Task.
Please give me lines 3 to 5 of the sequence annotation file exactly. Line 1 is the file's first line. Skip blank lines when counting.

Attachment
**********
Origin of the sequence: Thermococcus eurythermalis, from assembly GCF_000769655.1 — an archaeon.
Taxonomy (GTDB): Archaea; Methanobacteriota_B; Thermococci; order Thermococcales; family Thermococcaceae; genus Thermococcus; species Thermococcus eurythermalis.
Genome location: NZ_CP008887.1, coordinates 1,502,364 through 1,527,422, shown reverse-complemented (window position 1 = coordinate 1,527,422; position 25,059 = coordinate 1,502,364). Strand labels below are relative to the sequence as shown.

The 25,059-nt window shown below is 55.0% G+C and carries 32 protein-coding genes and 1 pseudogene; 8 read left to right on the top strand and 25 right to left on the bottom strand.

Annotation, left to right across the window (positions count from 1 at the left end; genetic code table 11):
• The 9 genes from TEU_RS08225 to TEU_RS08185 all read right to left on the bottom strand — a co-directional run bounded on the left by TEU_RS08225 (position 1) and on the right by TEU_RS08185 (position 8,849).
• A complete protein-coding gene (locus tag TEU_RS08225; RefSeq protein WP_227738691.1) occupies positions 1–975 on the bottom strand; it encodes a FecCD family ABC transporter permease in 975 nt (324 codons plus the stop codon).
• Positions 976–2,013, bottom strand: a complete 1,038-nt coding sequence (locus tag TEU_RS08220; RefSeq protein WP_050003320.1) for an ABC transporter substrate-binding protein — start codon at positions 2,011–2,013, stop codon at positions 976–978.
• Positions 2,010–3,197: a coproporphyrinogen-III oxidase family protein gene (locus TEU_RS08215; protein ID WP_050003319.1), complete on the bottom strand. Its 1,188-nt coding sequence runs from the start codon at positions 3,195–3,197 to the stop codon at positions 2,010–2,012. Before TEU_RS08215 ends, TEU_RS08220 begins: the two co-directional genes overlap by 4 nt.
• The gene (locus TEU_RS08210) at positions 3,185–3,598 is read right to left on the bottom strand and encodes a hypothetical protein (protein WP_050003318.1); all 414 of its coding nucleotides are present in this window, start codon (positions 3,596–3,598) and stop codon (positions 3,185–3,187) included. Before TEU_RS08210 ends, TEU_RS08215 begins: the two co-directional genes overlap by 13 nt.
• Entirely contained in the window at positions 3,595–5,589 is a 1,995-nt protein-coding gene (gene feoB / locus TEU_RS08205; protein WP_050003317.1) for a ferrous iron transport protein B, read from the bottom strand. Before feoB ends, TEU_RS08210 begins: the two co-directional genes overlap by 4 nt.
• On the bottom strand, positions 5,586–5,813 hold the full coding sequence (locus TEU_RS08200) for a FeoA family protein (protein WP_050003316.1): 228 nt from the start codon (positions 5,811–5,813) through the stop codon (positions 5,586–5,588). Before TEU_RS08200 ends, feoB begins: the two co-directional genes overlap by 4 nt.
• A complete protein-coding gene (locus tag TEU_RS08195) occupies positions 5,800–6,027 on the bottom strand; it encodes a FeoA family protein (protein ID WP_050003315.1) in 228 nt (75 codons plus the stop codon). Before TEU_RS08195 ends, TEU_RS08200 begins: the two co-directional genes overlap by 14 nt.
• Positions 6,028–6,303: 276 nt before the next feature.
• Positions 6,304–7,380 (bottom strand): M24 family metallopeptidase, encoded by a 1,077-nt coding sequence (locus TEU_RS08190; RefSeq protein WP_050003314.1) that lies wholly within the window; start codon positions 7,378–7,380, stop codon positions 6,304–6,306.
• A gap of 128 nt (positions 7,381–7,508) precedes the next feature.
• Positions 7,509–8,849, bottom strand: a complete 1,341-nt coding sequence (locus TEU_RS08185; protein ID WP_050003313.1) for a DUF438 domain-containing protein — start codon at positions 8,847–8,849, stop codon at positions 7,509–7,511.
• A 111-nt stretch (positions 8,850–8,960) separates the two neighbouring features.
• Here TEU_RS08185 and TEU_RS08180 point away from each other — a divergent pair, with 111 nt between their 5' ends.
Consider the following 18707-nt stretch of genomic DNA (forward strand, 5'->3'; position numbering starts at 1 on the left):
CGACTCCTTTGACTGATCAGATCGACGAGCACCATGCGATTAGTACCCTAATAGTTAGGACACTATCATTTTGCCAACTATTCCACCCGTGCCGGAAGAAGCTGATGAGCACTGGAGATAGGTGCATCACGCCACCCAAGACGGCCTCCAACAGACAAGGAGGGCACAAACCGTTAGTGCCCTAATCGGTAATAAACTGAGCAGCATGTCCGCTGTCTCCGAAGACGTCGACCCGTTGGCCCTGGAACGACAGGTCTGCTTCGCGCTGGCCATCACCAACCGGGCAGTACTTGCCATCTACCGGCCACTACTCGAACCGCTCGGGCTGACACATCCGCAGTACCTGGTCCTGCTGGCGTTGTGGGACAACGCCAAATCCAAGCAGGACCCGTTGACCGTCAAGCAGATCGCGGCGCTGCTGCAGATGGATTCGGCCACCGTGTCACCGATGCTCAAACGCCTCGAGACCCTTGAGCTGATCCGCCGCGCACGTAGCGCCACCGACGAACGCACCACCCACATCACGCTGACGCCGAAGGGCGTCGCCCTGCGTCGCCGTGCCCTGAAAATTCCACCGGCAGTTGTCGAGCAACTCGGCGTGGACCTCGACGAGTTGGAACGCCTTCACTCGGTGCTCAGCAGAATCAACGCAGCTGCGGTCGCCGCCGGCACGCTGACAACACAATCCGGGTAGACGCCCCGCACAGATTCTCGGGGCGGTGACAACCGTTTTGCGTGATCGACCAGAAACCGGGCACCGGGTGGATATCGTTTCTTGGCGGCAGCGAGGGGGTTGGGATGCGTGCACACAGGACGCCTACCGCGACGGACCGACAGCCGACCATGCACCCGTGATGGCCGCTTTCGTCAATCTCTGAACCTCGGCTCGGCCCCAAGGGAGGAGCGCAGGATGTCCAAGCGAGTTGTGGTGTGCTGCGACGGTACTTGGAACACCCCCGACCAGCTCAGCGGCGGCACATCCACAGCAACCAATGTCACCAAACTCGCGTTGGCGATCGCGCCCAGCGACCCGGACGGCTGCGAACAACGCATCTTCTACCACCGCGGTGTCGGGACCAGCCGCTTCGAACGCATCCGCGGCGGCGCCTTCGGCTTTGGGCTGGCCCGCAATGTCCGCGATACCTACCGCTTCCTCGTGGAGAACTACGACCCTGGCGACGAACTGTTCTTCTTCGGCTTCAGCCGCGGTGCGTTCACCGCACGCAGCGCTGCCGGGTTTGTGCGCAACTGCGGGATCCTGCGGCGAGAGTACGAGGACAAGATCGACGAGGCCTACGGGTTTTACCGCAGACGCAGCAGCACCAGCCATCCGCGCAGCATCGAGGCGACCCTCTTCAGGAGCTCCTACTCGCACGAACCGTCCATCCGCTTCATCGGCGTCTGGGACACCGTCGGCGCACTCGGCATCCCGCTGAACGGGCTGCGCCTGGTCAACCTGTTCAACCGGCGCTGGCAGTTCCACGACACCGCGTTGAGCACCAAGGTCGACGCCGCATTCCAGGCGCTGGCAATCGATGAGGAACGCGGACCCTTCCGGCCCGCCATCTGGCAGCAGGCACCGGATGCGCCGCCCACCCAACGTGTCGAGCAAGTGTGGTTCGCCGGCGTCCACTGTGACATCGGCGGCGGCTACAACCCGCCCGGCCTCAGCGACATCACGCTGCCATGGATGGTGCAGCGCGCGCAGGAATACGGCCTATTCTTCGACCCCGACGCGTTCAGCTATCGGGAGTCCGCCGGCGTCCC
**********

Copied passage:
Genome location: NZ_CP008887.1, coordinates 1,502,364 through 1,527,422, shown reverse-complemented (window position 1 = coordinate 1,527,422; position 25,059 = coordinate 1,502,364). Strand labels below are relative to the sequence as shown.

The 25,059-nt window shown below is 55.0% G+C and carries 32 protein-coding genes and 1 pseudogene; 8 read left to right on the top strand and 25 right to left on the bottom strand.

Annotation, left to right across the window (positions count from 1 at the left end; genetic code table 11):